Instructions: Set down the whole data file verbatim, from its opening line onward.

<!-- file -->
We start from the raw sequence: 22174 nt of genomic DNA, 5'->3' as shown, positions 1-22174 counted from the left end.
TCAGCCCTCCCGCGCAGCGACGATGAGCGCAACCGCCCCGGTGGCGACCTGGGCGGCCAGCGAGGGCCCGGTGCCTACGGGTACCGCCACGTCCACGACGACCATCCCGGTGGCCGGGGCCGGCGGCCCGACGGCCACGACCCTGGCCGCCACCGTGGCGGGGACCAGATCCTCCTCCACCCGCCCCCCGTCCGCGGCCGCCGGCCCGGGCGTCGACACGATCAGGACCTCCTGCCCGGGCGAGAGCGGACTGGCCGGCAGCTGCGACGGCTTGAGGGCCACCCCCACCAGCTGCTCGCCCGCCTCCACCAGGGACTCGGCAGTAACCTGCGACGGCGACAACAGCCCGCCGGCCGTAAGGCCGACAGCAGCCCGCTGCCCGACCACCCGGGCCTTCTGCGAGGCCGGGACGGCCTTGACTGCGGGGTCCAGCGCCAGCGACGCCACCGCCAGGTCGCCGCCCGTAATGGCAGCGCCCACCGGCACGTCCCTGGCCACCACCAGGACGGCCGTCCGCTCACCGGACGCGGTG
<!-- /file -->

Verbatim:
We start from the raw sequence: 22174 nt of genomic DNA, 5'->3' as shown, positions 1-22174 counted from the left end.
TCAGCCCTCCCGCGCAGCGACGATGAGCGCAACCGCCCCGGTGGCGACCTGGGCGGCCAGCGAGGGCCCGGTGCCTACGGGTACCGCCACGTCCACGACGACCATCCCGGTGGCCGGGGCCGGCGGCCCGACGGCCACGACCCTGGCCGCCACCGTGGCGGGGACCAGATCCTCCTCCACCCGCCCCCCGTCCGCGGCCGCCGGCCCGGGCGTCGACACGATCAGGACCTCCTGCCCGGGCGAGAGCGGACTGGCCGGCAGCTGCGACGGCTTGAGGGCCACCCCCACCAGCTGCTCGCCCGCCTCCACCAGGGACTCGGCAGTAACCTGCGACGGCGACAACAGCCCGCCGGCCGTAAGGCCGACAGCAGCCCGCTGCCCGACCACCCGGGCCTTCTGCGAGGCCGGGACGGCCTTGACTGCGGGGTCCAGCGCCAGCGACGCCACCGCCAGGTCGCCGCCCGTAATGGCAGCGCCCACCGGCACGTCCCTGGCCACCACCAGGACGGCCGTCCGCTCACCGGACGCGGTG